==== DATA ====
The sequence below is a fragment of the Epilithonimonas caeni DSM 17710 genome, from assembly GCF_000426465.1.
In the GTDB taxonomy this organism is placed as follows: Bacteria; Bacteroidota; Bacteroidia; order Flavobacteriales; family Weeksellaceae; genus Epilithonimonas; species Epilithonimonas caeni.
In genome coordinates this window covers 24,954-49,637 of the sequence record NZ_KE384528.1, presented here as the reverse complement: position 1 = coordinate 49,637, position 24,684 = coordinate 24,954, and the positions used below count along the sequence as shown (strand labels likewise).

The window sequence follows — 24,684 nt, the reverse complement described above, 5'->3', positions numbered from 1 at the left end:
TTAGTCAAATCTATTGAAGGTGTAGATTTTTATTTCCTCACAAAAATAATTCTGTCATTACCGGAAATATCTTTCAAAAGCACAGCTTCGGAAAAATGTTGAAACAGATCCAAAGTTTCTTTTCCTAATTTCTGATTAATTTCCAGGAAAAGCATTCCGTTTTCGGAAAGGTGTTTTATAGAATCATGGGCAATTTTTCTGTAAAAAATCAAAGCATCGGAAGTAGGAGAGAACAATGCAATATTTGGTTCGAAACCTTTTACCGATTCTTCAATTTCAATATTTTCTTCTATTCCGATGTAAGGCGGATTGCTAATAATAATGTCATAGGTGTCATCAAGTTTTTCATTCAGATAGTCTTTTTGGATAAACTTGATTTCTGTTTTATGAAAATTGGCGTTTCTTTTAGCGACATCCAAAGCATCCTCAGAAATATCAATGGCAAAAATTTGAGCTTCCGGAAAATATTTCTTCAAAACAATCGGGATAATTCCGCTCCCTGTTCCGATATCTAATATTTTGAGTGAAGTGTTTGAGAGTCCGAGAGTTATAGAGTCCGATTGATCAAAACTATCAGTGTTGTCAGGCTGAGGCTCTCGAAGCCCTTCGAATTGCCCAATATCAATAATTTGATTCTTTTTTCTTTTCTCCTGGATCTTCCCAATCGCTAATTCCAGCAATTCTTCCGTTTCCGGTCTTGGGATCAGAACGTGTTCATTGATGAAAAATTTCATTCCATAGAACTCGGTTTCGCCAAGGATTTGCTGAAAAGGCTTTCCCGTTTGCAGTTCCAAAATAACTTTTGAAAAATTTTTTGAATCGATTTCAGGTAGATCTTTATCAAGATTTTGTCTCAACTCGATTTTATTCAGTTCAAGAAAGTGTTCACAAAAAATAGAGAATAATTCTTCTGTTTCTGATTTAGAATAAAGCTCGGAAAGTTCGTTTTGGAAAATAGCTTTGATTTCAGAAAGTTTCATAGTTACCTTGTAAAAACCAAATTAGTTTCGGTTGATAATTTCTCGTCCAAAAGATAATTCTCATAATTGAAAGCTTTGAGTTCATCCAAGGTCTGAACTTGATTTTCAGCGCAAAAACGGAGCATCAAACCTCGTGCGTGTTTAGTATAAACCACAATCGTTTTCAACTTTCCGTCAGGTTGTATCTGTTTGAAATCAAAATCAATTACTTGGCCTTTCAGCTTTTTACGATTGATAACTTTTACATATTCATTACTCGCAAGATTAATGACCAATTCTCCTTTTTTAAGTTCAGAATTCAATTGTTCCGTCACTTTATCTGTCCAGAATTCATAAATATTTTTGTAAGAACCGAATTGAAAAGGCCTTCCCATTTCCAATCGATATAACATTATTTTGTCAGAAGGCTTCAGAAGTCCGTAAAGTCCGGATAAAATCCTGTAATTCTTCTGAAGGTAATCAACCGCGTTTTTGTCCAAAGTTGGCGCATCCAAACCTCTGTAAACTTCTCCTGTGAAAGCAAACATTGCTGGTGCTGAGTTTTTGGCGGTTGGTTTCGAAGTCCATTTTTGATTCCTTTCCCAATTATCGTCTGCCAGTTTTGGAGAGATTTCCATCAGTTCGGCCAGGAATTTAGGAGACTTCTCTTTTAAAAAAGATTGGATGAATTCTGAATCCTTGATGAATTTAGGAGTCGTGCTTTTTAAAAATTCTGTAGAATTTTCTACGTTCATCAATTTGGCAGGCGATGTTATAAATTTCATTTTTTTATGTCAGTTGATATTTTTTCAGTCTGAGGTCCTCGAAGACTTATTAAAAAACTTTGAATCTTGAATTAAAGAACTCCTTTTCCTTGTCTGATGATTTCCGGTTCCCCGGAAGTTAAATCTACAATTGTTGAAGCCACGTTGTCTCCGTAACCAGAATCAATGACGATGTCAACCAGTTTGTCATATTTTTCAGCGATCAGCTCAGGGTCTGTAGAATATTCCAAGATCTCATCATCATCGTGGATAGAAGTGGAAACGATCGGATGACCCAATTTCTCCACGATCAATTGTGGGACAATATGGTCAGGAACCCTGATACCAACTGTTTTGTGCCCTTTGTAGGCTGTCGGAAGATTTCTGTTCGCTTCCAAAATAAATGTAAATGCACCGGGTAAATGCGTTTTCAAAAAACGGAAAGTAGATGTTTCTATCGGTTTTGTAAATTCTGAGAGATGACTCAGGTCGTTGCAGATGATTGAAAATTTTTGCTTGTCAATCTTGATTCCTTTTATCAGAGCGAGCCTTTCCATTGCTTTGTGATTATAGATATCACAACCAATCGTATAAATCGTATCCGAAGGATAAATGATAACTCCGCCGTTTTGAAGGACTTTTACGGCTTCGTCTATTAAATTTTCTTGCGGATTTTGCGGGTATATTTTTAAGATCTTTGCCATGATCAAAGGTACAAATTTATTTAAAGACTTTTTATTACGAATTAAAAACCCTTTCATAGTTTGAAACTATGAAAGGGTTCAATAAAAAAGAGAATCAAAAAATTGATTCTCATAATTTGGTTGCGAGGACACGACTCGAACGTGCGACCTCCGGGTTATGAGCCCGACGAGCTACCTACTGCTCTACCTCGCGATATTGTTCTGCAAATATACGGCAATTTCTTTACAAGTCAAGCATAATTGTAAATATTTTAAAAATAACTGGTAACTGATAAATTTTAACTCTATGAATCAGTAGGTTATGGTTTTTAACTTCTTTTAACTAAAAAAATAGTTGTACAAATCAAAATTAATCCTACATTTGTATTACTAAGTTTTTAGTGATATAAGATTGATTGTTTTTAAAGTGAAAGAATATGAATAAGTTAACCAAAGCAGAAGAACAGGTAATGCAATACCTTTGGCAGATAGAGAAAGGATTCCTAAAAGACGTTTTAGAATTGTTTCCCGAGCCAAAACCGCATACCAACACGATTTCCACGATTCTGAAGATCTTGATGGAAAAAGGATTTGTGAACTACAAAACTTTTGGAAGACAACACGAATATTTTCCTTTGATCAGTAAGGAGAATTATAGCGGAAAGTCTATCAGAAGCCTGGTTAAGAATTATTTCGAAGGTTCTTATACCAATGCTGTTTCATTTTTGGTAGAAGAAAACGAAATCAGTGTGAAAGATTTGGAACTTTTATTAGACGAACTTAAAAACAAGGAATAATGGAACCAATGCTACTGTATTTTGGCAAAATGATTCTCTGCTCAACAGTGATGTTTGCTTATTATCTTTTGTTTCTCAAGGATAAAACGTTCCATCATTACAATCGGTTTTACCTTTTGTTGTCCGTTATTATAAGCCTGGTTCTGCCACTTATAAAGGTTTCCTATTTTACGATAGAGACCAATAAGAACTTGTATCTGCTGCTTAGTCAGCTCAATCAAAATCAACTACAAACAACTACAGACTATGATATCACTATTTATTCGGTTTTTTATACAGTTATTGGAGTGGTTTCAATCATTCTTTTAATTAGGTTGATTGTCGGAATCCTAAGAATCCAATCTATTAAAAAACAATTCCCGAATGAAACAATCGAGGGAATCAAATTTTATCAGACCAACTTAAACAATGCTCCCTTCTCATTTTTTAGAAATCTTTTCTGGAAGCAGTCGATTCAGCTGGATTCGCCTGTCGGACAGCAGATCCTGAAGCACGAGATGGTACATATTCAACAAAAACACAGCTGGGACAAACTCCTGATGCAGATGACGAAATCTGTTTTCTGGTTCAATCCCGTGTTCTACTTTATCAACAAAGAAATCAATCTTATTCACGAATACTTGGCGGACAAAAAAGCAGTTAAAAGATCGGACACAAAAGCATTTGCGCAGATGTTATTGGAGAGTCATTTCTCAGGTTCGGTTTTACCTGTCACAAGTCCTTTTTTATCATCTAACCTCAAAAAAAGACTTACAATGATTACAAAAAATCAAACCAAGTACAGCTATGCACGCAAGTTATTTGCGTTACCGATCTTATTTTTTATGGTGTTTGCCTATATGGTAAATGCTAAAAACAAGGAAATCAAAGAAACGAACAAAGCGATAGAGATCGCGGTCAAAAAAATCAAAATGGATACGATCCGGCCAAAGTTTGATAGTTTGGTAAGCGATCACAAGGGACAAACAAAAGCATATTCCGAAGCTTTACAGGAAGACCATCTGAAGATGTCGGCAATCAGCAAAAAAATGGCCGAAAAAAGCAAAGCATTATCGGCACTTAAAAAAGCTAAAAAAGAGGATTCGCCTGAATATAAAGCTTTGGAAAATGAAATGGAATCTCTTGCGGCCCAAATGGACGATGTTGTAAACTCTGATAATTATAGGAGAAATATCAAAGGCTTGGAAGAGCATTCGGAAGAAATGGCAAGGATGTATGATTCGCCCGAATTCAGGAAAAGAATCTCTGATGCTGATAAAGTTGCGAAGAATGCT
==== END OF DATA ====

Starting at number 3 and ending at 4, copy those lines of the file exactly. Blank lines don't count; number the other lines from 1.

In genome coordinates this window covers 24,954-49,637 of the sequence record NZ_KE384528.1, presented here as the reverse complement: position 1 = coordinate 49,637, position 24,684 = coordinate 24,954, and the positions used below count along the sequence as shown (strand labels likewise).

The window sequence follows — 24,684 nt, the reverse complement described above, 5'->3', positions numbered from 1 at the left end: